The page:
Our Story


Just like the art invites you to enjoy a distraction and escape into another world for a bit, we invite you to enjoy this wonderfully vibrant and colourful city, Johannesburg. The Gardenia Boutique Hotel will be a good place to start.

The hotel has been lovingly developed by an avid art collector who appreciates Tretchie’s use of colour and techniques in the many interpretations of the life and people of South Africa and beyond. Just so, the décor and style of hospitality delivered at the Gardenia Boutique Hotel is colourful and energised by our gorgeous weather and colourful cultures. Further on in the collectable Tretchikoff biography, Cloete goes on to explain the underlying message behind the paintings…

“Wonderful draftmanship. Brilliant colour in a drab world, pictures which anyone can understand but which at the same time tell a story and have mystery cleverly disguised in their apparent simplicity. To analyse one of his best known prints, “The Lost Orchid”. Who lost it? How did she lose it? Who gave it to her? What manner of woman or girl was she? Did she really love it and regret its loss or did she throw it away in a temper?”

“His [Trechikoff’s] infectious sincerity and unquenchable enthusiasm for the new, the fresh idea, the new leap into the adventure of the unknown, constitute his most compelling charm”.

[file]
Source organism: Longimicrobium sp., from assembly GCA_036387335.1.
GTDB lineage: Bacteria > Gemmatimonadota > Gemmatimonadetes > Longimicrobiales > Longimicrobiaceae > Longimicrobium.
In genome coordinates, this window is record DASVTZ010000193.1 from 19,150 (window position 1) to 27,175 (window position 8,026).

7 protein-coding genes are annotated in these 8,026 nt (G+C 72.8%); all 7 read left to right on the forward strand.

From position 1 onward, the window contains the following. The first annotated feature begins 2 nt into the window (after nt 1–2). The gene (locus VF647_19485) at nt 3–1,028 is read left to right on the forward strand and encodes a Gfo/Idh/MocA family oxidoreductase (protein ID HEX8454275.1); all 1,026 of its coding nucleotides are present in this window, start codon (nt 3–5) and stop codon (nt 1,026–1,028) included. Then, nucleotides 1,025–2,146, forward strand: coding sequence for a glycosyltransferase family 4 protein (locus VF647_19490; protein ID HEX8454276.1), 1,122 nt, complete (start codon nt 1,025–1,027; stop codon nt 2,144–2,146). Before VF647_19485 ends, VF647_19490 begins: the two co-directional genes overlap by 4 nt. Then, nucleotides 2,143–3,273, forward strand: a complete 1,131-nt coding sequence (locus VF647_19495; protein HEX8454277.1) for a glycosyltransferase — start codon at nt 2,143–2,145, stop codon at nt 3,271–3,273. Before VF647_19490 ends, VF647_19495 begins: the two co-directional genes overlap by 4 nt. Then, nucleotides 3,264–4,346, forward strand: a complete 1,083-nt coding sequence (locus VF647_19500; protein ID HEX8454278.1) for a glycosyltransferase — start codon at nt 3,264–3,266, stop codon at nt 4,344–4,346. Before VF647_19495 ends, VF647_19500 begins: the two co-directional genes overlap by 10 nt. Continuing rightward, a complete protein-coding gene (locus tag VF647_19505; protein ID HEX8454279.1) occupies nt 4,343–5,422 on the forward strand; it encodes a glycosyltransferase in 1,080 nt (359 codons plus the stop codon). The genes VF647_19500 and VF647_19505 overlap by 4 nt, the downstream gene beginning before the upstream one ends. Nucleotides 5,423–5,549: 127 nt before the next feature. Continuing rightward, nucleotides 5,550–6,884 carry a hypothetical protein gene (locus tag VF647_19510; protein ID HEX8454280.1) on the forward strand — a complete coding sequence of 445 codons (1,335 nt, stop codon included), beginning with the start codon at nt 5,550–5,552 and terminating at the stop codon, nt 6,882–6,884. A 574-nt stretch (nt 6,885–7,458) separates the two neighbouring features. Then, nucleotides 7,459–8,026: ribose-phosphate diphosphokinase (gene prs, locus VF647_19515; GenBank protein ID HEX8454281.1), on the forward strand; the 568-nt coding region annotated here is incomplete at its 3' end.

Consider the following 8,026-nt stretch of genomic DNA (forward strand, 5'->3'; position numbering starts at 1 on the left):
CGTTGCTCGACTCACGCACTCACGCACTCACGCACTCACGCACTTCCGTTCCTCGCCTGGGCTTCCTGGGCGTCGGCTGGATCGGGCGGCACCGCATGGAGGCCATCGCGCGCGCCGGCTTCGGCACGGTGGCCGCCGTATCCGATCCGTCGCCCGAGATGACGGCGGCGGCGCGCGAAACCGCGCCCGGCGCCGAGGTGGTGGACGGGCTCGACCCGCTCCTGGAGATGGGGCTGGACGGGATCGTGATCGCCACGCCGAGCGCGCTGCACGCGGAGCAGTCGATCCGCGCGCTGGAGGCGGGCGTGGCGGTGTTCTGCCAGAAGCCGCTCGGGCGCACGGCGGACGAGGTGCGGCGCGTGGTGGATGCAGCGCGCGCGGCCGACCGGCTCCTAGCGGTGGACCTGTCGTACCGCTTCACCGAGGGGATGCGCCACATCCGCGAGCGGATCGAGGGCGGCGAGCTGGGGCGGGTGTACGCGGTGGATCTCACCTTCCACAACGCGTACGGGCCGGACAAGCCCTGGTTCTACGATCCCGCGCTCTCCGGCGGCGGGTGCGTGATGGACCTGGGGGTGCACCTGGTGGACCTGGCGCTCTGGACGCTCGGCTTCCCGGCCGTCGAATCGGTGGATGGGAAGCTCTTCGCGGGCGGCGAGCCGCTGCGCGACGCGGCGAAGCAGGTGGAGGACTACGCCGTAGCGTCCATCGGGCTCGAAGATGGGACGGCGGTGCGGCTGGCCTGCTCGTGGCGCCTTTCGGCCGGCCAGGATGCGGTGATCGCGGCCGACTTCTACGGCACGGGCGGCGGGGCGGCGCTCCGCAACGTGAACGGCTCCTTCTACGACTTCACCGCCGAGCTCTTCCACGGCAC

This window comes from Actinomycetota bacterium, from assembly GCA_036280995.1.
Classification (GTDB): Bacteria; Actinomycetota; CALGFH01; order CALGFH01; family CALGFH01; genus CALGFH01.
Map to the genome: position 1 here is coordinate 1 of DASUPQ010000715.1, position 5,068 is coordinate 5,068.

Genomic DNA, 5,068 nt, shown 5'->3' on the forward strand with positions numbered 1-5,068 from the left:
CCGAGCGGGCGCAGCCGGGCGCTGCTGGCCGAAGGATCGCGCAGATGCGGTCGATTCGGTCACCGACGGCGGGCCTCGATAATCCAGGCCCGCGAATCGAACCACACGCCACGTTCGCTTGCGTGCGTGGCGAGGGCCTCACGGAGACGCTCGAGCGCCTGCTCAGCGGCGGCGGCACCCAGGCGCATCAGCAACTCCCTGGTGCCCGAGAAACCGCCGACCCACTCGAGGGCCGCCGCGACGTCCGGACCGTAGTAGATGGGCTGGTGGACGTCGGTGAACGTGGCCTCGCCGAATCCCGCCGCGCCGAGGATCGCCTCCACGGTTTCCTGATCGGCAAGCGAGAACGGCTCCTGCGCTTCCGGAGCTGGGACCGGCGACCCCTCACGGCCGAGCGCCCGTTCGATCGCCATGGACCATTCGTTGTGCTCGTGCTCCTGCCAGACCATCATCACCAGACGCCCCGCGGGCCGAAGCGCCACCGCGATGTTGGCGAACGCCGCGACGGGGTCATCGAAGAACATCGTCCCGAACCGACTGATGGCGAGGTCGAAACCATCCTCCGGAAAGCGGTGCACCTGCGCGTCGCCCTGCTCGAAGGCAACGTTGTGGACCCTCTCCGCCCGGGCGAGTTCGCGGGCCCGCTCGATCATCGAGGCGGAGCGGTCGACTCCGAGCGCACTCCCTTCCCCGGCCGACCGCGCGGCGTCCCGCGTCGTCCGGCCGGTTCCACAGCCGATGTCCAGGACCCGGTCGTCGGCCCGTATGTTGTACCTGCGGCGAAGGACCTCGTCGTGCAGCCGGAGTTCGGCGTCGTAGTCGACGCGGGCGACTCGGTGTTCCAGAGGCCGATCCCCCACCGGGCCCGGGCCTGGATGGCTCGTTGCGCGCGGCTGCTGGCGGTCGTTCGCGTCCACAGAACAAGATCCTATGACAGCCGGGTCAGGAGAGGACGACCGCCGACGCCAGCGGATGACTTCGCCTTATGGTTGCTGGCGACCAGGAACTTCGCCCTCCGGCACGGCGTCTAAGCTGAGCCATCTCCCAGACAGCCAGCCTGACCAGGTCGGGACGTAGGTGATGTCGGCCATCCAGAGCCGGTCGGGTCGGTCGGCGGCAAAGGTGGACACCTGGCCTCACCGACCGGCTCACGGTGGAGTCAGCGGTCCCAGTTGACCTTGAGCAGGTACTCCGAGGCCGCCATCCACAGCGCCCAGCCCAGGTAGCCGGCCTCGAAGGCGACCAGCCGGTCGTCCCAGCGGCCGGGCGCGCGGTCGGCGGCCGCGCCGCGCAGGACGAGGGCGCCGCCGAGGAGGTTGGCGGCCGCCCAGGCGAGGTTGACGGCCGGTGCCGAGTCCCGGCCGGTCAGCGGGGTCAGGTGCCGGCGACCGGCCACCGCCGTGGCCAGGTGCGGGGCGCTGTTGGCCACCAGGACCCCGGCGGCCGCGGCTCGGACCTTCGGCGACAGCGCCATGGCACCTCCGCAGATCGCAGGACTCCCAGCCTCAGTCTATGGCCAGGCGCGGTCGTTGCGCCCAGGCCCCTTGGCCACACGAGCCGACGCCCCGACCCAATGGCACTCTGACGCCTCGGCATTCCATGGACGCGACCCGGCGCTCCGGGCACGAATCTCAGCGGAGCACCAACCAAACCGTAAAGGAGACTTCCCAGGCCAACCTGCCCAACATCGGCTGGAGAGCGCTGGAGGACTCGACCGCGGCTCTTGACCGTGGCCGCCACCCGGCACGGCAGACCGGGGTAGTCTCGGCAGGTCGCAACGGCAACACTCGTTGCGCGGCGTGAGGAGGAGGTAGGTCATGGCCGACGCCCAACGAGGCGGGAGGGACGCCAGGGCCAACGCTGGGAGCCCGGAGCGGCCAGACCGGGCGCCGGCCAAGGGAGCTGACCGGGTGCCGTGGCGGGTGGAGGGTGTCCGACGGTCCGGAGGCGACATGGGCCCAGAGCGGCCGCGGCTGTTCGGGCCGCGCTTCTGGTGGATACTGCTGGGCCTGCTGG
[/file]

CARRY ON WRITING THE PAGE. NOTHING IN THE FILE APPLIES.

~ Trechikoff by Howard Timmins



  • Born December 26, 1913 in Petrpavlosk Siberia (now Kazakhstan)
  • At the age of 5 years and due to the Revolution, the family moved to Russian town of Harbin in Northern China
  • In 1929 at only 16 years of age and after 1st big sale of art to Chinese-Eastern Railway, Tretchikoff ended up in Shanghai
    Met future wife, Natalie, at age 18.
  • They moved to Singapore at 20
  • 1941 when war broke out, Natalie and baby, Mimi. evacuated to South Africa
  • In 1942 aboard the Giang Bee he set sail for India but the ship was seized by Japanese
  • Accompanied by a few others in a lifeboat they landed on Java which unfortunately had recently been occupied by Japanese
  • He was held in solitary confinement for 3 months
  • After no ill will could be established they sent him of on parole to Batavia to work with a Japanese artist who so impressed by the man’s talents, allowed him be ‘forgotten’ by the authorities
  • However in March 1945 captured by Gestapo for questioning and held in custody until nearly end of the war
  • After war he located his wife and child and met them at Cape Town Station on 13 August 1946 for the first time in 5 years
  • Subsequently went on to exhibit in US and Canada; at Harrods in London when more than 205 000 people attended
  • Garlick’s in Cape Town and John Orr’s in Johannesburg were proud to host his local exhibitions.


Vladimir Tretchikoff went on to become one of the most commercially successful artists of his time. There is no mistaking a Tretchie!